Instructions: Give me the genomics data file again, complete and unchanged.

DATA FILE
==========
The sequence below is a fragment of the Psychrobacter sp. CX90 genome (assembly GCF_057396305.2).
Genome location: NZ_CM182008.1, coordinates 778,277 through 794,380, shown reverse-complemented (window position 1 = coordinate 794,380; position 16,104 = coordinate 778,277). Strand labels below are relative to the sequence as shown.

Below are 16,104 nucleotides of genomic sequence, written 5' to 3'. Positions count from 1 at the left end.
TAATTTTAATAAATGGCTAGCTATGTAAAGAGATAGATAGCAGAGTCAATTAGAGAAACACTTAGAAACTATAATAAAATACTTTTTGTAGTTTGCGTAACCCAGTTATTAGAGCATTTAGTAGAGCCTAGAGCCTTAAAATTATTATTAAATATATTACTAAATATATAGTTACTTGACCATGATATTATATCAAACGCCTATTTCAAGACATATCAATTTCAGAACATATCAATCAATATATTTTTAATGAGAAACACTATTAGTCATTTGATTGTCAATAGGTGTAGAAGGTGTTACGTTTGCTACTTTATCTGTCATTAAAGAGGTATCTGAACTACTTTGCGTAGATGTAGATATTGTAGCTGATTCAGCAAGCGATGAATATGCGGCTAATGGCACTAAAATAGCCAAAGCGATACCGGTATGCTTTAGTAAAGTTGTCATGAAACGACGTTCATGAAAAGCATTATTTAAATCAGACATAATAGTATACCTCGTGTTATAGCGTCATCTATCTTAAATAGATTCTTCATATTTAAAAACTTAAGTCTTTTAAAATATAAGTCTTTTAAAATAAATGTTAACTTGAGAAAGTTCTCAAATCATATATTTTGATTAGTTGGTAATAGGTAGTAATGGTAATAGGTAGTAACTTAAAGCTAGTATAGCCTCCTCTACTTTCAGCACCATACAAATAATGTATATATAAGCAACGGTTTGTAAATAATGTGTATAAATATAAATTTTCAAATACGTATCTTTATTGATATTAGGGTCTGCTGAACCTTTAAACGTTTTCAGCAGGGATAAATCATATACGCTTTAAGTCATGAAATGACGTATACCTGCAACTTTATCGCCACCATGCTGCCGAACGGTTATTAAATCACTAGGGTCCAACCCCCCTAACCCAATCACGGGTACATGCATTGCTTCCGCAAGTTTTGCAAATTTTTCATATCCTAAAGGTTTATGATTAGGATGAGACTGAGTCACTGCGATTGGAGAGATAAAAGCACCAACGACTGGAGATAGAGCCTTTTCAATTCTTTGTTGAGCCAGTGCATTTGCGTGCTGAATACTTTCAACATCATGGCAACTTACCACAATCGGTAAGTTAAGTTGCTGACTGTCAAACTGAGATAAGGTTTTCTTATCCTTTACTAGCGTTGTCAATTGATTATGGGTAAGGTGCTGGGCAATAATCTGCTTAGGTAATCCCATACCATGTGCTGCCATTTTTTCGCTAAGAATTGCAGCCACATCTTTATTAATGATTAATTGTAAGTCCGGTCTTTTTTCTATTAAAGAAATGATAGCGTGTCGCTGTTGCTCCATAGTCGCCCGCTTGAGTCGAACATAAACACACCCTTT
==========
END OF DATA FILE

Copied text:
The sequence below is a fragment of the Psychrobacter sp. CX90 genome (assembly GCF_057396305.2).
Genome location: NZ_CM182008.1, coordinates 778,277 through 794,380, shown reverse-complemented (window position 1 = coordinate 794,380; position 16,104 = coordinate 778,277). Strand labels below are relative to the sequence as shown.

Below are 16,104 nucleotides of genomic sequence, written 5' to 3'. Positions count from 1 at the left end.
TAATTTTAATAAATGGCTAGCTATGTAAAGAGATAGATAGCAGAGTCAATTAGAGAAACACTTAGAAACTATAATAAAATACTTTTTGTAGTTTGCGTAACCCAGTTATTAGAGCATTTAGTAGAGCCTAGAGCCTTAAAATTATTATTAAATATATTACTAAATATATAGTTACTTGACCATGATATTATATCAAACGCCTATTTCAAGACATATCAATTTCAGAACATATCAATCAATATATTTTTAATGAGAAACACTATTAGTCATTTGATTGTCAATAGGTGTAGAAGGTGTTACGTTTGCTACTTTATCTGTCATTAAAGAGGTATCTGAACTACTTTGCGTAGATGTAGATATTGTAGCTGATTCAGCAAGCGATGAATATGCGGCTAATGGCACTAAAATAGCCAAAGCGATACCGGTATGCTTTAGTAAAGTTGTCATGAAACGACGTTCATGAAAAGCATTATTTAAATCAGACATAATAGTATACCTCGTGTTATAGCGTCATCTATCTTAAATAGATTCTTCATATTTAAAAACTTAAGTCTTTTAAAATATAAGTCTTTTAAAATAAATGTTAACTTGAGAAAGTTCTCAAATCATATATTTTGATTAGTTGGTAATAGGTAGTAATGGTAATAGGTAGTAACTTAAAGCTAGTATAGCCTCCTCTACTTTCAGCACCATACAAATAATGTATATATAAGCAACGGTTTGTAAATAATGTGTATAAATATAAATTTTCAAATACGTATCTTTATTGATATTAGGGTCTGCTGAACCTTTAAACGTTTTCAGCAGGGATAAATCATATACGCTTTAAGTCATGAAATGACGTATACCTGCAACTTTATCGCCACCATGCTGCCGAACGGTTATTAAATCACTAGGGTCCAACCCCCCTAACCCAATCACGGGTACATGCATTGCTTCCGCAAGTTTTGCAAATTTTTCATATCCTAAAGGTTTATGATTAGGATGAGACTGAGTCACTGCGATTGGAGAGATAAAAGCACCAACGACTGGAGATAGAGCCTTTTCAATTCTTTGTTGAGCCAGTGCATTTGCGTGCTGAATACTTTCAACATCATGGCAACTTACCACAATCGGTAAGTTAAGTTGCTGACTGTCAAACTGAGATAAGGTTTTCTTATCCTTTACTAGCGTTGTCAATTGATTATGGGTAAGGTGCTGGGCAATAATCTGCTTAGGTAATCCCATACCATGTGCTGCCATTTTTTCGCTAAGAATTGCAGCCACATCTTTATTAATGATTAATTGTAAGTCCGGTCTTTTTTCTATTAAAGAAATGATAGCGTGTCGCTGTTGCTCCATAGTCGCCCGCTTGAGTCGAACATAAACACACCCTTT